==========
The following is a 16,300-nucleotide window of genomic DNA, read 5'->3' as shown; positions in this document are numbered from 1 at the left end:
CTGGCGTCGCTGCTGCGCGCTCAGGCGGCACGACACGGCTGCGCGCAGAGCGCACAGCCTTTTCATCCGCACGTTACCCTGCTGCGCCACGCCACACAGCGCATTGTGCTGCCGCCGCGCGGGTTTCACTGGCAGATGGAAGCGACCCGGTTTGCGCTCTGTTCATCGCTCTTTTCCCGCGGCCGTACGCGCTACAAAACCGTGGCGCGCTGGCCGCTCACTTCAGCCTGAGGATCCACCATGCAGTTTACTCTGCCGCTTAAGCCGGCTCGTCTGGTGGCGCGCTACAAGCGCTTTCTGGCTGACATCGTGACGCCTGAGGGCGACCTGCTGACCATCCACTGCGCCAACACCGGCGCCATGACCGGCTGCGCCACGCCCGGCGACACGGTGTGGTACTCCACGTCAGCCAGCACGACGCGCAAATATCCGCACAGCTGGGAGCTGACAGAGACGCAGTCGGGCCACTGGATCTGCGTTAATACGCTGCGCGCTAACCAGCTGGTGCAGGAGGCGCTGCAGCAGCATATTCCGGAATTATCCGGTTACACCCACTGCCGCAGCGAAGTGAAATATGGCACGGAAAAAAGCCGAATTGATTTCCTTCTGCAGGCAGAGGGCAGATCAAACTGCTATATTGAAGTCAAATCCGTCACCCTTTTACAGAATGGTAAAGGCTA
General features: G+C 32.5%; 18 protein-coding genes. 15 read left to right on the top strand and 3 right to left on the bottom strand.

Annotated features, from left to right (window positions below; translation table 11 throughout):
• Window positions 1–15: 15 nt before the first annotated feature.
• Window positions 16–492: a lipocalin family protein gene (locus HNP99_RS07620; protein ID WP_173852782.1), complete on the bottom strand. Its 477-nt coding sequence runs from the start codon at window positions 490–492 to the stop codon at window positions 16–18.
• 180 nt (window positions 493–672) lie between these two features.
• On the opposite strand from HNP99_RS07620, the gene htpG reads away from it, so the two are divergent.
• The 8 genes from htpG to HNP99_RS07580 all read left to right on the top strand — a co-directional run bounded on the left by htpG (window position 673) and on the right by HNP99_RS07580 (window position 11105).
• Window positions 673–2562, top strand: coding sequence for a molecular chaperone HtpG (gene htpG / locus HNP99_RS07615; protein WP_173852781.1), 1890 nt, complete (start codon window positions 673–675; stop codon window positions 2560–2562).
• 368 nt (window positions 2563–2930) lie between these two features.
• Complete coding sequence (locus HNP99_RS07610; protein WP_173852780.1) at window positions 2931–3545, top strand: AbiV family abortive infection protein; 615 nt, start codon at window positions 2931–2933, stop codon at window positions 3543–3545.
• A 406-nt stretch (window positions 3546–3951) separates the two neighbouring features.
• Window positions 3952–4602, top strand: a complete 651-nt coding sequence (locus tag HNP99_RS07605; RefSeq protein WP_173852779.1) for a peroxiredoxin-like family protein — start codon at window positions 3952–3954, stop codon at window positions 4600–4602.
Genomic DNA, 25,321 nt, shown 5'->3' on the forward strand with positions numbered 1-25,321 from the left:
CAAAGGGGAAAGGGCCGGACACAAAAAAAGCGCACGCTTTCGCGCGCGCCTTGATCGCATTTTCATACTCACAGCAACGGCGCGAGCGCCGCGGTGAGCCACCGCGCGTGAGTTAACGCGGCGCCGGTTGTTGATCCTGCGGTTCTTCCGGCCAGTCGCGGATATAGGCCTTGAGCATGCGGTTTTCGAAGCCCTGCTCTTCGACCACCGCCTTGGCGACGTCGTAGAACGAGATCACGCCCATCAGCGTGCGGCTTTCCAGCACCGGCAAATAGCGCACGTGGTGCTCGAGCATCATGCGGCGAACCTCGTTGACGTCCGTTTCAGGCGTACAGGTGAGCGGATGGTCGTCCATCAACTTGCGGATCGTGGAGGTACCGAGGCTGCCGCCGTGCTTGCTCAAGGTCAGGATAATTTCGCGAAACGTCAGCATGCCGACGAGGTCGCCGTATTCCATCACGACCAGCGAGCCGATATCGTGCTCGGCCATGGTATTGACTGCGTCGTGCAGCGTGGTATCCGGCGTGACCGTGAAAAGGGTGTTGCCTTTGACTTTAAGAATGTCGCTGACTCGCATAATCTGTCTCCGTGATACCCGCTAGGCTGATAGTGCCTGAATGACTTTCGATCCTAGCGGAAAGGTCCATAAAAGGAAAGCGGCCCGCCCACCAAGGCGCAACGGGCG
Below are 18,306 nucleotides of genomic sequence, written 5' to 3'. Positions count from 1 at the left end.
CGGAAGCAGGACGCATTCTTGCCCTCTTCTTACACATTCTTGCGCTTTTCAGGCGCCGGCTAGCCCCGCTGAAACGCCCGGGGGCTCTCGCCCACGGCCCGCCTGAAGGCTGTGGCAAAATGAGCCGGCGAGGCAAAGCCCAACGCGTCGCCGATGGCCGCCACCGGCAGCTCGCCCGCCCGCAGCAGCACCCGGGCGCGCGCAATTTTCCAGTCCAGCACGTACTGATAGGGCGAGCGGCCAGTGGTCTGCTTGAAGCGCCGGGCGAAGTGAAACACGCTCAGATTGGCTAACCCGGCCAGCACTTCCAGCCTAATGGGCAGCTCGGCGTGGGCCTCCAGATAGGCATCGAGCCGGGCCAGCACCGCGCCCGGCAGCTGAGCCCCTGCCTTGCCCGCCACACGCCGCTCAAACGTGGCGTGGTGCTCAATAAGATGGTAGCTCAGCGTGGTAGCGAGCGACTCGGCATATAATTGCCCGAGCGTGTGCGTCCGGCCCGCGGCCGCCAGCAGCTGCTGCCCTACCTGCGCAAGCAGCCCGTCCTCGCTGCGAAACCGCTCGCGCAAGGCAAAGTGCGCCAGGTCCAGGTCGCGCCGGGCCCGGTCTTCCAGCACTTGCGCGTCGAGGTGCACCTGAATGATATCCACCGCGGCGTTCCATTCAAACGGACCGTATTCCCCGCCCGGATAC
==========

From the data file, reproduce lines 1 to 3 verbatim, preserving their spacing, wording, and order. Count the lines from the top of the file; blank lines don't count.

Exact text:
The following is a 16,300-nucleotide window of genomic DNA, read 5'->3' as shown; positions in this document are numbered from 1 at the left end:
CTGGCGTCGCTGCTGCGCGCTCAGGCGGCACGACACGGCTGCGCGCAGAGCGCACAGCCTTTTCATCCGCACGTTACCCTGCTGCGCCACGCCACACAGCGCATTGTGCTGCCGCCGCGCGGGTTTCACTGGCAGATGGAAGCGACCCGGTTTGCGCTCTGTTCATCGCTCTTTTCCCGCGGCCGTACGCGCTACAAAACCGTGGCGCGCTGGCCGCTCACTTCAGCCTGAGGATCCACCATGCAGTTTACTCTGCCGCTTAAGCCGGCTCGTCTGGTGGCGCGCTACAAGCGCTTTCTGGCTGACATCGTGACGCCTGAGGGCGACCTGCTGACCATCCACTGCGCCAACACCGGCGCCATGACCGGCTGCGCCACGCCCGGCGACACGGTGTGGTACTCCACGTCAGCCAGCACGACGCGCAAATATCCGCACAGCTGGGAGCTGACAGAGACGCAGTCGGGCCACTGGATCTGCGTTAATACGCTGCGCGCTAACCAGCTGGTGCAGGAGGCGCTGCAGCAGCATATTCCGGAATTATCCGGTTACACCCACTGCCGCAGCGAAGTGAAATATGGCACGGAAAAAAGCCGAATTGATTTCCTTCTGCAGGCAGAGGGCAGATCAAACTGCTATATTGAAGTCAAATCCGTCACCCTTTTACAGAATGGTAAAGGCTA
General features: G+C 32.5%; 18 protein-coding genes. 15 read left to right on the top strand and 3 right to left on the bottom strand.